COLUMBUS, Ohio – Coaches love to talk about the state of 'their locker room' but that piece of 'coach speak' deals with the psyche and make up of a team, not the physical condition of the actual locker room.
Michigan head coach Jim Harbaugh brought the actual condition of locker rooms into focus this week when he took to his press conference to complain about the condition of visiting locker rooms within the Big Ten. The Wolverines played last week at Purdue and the away accommodations were subpar including the lack of air conditioning and the distance for certain pieces of medical equipment to the facilities.
Ohio State head coach Urban Meyer was asked about Harbaugh's comments during Monday's weekly press conference at the WHAC and the question came up against during the weekly Big Ten teleconference.
"I think years ago there was some gamesmanship about putting people in bad places and all that." Meyer said. "Right when I got off the phone, I asked our people to make sure that we would never do that. That is not something that I check very often but this is Ohio State and you never want to put a team without air conditioning or those type of things."
Stories of locker rooms not having enough hot water or minimal furnishings were definitely a thing in the not too distant past but according to a couple of coaches from within the league, some of the settings are just downright terrible.
"We were in a couple of situations where you just look around and, 'You have got to be kidding me'," Meyer recalled about visits within the league.
The move is not a case of calling out schools, the end game is to get the situation fixed and to get the league to step in if need be.
"I just think that the commissioner… and (Director of Athletics) Gene Smith said that was going to be brought up at Big Ten meetings," Meyer said.
It just seems like the right thing to do.
"These players do a lot for us, and a lot for our conference, they should be treated right," Meyer said. "A very clean environment and obviously the proper heat and the proper air conditioning and a sanitary environment. I would imagine that from this point forward that they are able to look at that closely."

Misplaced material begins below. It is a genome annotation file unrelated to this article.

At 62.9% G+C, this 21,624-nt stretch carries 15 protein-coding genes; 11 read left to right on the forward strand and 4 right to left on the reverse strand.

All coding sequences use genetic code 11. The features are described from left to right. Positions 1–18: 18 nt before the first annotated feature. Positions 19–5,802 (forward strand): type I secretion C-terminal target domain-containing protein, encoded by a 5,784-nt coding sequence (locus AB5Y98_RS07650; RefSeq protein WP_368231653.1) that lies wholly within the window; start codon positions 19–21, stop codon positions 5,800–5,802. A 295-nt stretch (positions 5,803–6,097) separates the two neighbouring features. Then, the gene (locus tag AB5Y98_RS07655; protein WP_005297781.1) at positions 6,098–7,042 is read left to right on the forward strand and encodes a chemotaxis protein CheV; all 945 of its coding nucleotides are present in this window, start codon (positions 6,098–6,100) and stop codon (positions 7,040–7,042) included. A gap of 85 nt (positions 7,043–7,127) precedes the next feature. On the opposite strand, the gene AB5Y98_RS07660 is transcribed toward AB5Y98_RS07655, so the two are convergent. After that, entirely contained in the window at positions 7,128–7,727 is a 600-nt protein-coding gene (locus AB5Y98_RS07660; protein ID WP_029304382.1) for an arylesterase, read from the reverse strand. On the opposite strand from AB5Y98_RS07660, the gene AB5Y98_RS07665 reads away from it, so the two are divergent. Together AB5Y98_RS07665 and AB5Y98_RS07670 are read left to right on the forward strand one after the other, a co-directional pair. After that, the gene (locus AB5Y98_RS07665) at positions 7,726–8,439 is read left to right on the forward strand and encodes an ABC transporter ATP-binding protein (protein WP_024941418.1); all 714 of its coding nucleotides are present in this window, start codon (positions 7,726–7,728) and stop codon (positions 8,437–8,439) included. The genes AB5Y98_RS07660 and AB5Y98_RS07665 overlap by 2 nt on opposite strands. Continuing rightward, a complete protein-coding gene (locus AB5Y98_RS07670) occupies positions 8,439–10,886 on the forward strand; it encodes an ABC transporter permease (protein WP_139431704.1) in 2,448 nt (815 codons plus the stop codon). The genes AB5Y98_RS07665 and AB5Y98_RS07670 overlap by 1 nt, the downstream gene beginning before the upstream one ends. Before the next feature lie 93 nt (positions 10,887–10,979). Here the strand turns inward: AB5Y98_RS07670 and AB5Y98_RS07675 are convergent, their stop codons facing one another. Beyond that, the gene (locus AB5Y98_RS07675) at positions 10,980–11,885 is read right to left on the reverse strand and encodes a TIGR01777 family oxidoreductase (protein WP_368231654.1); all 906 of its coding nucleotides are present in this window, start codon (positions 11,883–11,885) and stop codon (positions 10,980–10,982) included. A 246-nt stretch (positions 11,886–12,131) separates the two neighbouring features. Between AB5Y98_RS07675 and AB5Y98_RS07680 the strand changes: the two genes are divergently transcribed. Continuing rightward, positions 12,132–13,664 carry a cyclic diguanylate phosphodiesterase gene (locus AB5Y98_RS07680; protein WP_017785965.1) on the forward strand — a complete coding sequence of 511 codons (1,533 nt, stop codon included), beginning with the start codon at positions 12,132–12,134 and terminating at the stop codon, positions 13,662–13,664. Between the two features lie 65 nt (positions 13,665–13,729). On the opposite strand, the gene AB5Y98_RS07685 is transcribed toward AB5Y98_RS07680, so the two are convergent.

In the news
While the focus of a few from the Big Ten is on the condition of locker rooms for visiting teams, it is hard to avoid what is happening nationally with player protests in the NFL during the national anthem.
The conversation around this issue has been heated from the top down in terms of the national discussion and to date college football has not been drawn into the mix of any sort of public display.
Meyer feels that his 'locker room' (the make-up of the team, not the physical structure) is strong and that one of the key words around his team is respect.
"I think that goes back to developing a culture," Meyer said. "A culture of team, a culture of respect and a culture of focus. I was unaware that anything was going on until yesterday. I talked to some players, we will do what we normally do and have good conversation and I will let people have their opinions and never cross the R-word, which is respect."
But don't look for Meyer to weigh-in on the national discussion or to share any internal discussion with his team. Some things remain close to the team and this is one of them.
"I don’t usually have these conversations… that is between me and the player and to be honest I don't know," Meyer said. "If I did, I probably would not share it with you because that is, to me that is sanctuary type meetings that you have with your players, that you have trust in. It is no different than you say what if my son or daughter came home and asked me what would I do. That is between me and them."
Focusing on the team
The Buckeyes are one-quarter of the way through the regular season and that generally marks a point where people want to get a report card for how the team is performing from the coaching staff.
Urban Meyer was asked about the status of his team and what is going right and what is going wrong still. The Ohio State head coach was quick to point out a couple of points of emphasis on what needs to get better.
"Pass defense continues to be number one on the hit parade as far as we had three pass interference penalties last week," Meyer said. "Other than that, we played well. That is number one where we need to improve."
The other focal point moves to the offensive side of the ball.
"Number two is consistency on offense and especially when you start getting (in to) conference play and facing better defenses," Meyer said. "You have to play much better. It was a somewhat experienced team coming back but a lot of new players at some key positions. I think we are doing pretty (well). The normal development that you have with young players is taking place. This week is a big one to continue to get better."
And as for young players, the Buckeyes were able to clear the bench last weekend against UNLV and more than a dozen true freshmen saw playing time. Meyer was asked about several and offered up opinions on four.
* "I can see Pete Werner and Baron Browning, they have really made strides. Plus, they are very talented guys."
* "Jeffrey Okudah is a guy that has taken a giant step and has earned some playing time."
* "Trevon Grimes had a couple of really good weeks of practice, he is not in the position to be in the rotation yet but he is working towards that."